Burning in Australia is responsible for 14.4 % of the global annual burned area, although the land of Australia only accounts for 6 % of the Earth's land area (Giglio et al., 2013). Most of these fires occur in the semi-arid and tropical savannas that cover the northern part of the continent (Russell-Smith et al., 2007), but large bushfires also occur in the temperate forests of southeastern Australia (Cai et al., 2009). Through multiple-year surface observations, the annual pattern of some trace gas emissions (e.g., CO) has been identified, and specific emission ratios that are based on carbon monoxide (i.e., , , ) from Australian savanna fires have been investigated (Paton-Walsh et al., 2010; Smith et al., 2014; Desservettaz et al., 2017). However, there are relatively few studies related to emissions from temperate forest fires in Australia (Paton-Walsh et al., 2010; Possell et al., 2015; Guérette et al., 2018), and few studies have documented NO2 and CO emissions from Australian savanna and temperate forest fires over large regions.
Therefore, the objective of this study is to characterize the emission ratio and emission factor of NO2 and CO over large savanna and temperate forest fires in Australia in 2019 and 2020 using TROPOMI satellite observations. Our paper structure is as follows: Sects. 2 and 3 describe the datasets and methods used. In Sect. 4, we report the fire intensity, as well as daily maximum and mean NO2 and CO column densities observed during 6 months in 2019 and 2020 (i.e., 1 August 2019 to 31 January 2020) over fire hotspot regions. The emission ratios of NO2 relative to CO for savanna and temperate forest fires are also examined. Finally, we estimated the EF using satellite-derived NOx and CO emissions. Section 5 is a summary and conclusion.
2.1 GFED4s database
The Global Fire Emission Database version 4 with small fires (GFED4s) provides global estimates of monthly and daily burned area, emissions, and fractional contributions of different fire types with 0.25∘ × 0.25∘ spatial resolution (Randerson et al., 2012). This database uses the Moderate Resolution Imaging Spectroradiometer (MODIS) Collection 5.1 MCD64A1 burned area product and includes small fires for emission estimates (Giglio et al., 2013). Six fuel classifications are estimated using the land cover type product from MODIS and the University of Maryland classification scheme in the GFED4s database, including temperate forest, boreal forest, deforested and degraded land, peatland, agricultural waste burning, and herbaceous fuel type, which is composed of shrubland, savanna, and grassland (Van der Werf et al., 2017). The vegetation fires that occurred in Australia from August 2019 through January 2020 were classified as savanna and temperate forest fires based on GFED4s. Highlighted in Fig. 1 are the three areas of interest employed in this study. The three selected areas include two savanna fire areas in northwestern (Area 1) and northeastern (Area 2) Australia, as well as an area with both savanna and temperate forest fires in southeastern (Area 3) Australia (Fig. 1). To be consistent for the three areas, we chose the same study period that covers all fires from August 2019 through January 2020.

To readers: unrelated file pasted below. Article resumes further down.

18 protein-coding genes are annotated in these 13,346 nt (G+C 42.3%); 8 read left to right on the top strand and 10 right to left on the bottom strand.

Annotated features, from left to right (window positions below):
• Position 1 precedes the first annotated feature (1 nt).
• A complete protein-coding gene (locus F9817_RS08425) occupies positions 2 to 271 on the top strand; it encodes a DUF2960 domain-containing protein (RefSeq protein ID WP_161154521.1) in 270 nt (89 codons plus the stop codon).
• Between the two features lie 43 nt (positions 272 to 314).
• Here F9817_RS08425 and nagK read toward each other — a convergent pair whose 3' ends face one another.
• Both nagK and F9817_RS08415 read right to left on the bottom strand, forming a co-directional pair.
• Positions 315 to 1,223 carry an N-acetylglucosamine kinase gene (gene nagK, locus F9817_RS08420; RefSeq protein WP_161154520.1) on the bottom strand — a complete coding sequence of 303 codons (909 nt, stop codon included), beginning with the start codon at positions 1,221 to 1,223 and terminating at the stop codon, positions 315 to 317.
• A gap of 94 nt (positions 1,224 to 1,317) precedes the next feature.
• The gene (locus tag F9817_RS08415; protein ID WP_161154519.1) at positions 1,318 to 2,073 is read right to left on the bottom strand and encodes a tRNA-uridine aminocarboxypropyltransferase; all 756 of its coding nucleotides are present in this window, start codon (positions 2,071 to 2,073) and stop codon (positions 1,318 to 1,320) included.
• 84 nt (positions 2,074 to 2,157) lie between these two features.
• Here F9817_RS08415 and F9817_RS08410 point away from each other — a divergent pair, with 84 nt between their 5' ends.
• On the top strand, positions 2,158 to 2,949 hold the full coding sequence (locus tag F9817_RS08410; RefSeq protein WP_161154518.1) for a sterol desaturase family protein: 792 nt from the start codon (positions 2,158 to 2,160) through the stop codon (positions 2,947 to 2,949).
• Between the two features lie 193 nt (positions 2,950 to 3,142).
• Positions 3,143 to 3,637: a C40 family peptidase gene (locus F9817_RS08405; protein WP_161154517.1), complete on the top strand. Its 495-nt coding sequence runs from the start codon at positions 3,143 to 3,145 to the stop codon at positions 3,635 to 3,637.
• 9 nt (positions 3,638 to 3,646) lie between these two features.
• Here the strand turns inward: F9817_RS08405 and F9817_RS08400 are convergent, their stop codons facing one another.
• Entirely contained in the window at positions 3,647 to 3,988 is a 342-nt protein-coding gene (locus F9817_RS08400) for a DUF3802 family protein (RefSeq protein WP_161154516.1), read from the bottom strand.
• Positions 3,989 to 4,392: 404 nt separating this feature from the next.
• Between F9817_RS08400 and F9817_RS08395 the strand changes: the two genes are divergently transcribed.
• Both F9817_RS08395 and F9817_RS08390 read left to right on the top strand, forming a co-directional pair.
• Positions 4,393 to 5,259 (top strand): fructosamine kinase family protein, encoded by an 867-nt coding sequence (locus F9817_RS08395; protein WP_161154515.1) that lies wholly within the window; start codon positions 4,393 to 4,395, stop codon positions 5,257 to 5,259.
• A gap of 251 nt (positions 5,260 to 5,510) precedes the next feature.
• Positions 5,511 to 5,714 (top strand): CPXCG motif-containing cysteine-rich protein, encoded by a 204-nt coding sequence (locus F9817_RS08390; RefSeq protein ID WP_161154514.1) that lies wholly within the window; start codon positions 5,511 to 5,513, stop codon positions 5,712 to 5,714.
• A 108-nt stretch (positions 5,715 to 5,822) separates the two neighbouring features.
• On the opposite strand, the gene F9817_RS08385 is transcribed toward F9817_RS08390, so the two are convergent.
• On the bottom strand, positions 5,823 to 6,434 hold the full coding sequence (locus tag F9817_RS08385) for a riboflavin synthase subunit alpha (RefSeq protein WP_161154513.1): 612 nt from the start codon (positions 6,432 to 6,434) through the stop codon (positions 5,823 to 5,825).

2.2 TROPOMI CO, NO2, and fire plume data
The total column density of CO from TROPOMI was estimated from spectral radiance measurements from the shortwave to infrared spectral ranges around 2.3 µm that are sensitive to CO absorption with a daily 5.5 km × 7 km resolution (Landgraf et al., 2016; Borsdorff et al., 2018). Previous studies have shown that TROPOMI was able to capture the variability of daily CO as a result of atmospheric transport of pollution (Borsdorff et al., 2018; Schneising et al., 2020). The NO2 tropospheric column density is detected from TROPOMI's 405–465 nm wavelength bands with a 5.5 km × 3.5 km resolution. Although a negative bias exists of approximately 30 % in the lower tropospheric columns because of cloud pressure and the a priori NO2 profile used in air mass factor calculations (Lambert et al., 2018), it is still appropriate to use TROPOMI NO2 to quantify fire burning efficiency (Lama et al., 2019; Van der Velde et al., 2020). We chose an improved NO2 dataset from Van Geffen et al. (2022), which showed that, on average, the corrected NO2 tropospheric vertical column densities are 10 % to 40 % larger than the raw data, especially over large, polluted regions. Different algorithms are used to estimate NO2 and CO in TROPOMI channels, which also provide quality assurance values (i.e., QA value) to help filter raw data under unclear sky conditions and/or other problematic retrievals. In our study, we collected CO retrievals with a QA value larger than 0.5 and NO2 retrievals with a QA value larger than 0.75. The CO total column density and NO2 tropospheric column density were then converted to units of moles per square meter (mol m−2) and millimoles per square meter (mmol m−2), respectively. TROPOMI also provides aerosol layer height (ALH) data that are based on the O2 absorption band at near-infrared wavelengths (de Graaf et al., 2019). The ALH data were used to define the main vertical wind layer, which was required for the emission estimation procedure described in Sect. 3.2, and we added plume height data from the Global Fire Assimilation System (GFAS) as alternative values to use when ALH data were unavailable. All data were then resampled to 0.05∘ × 0.05∘ spatial resolution through an areal weighted interpolation using the Harp package from Python (Niemeijer, 2017).
2.3 MODIS fire radiative power (FRP) and fire events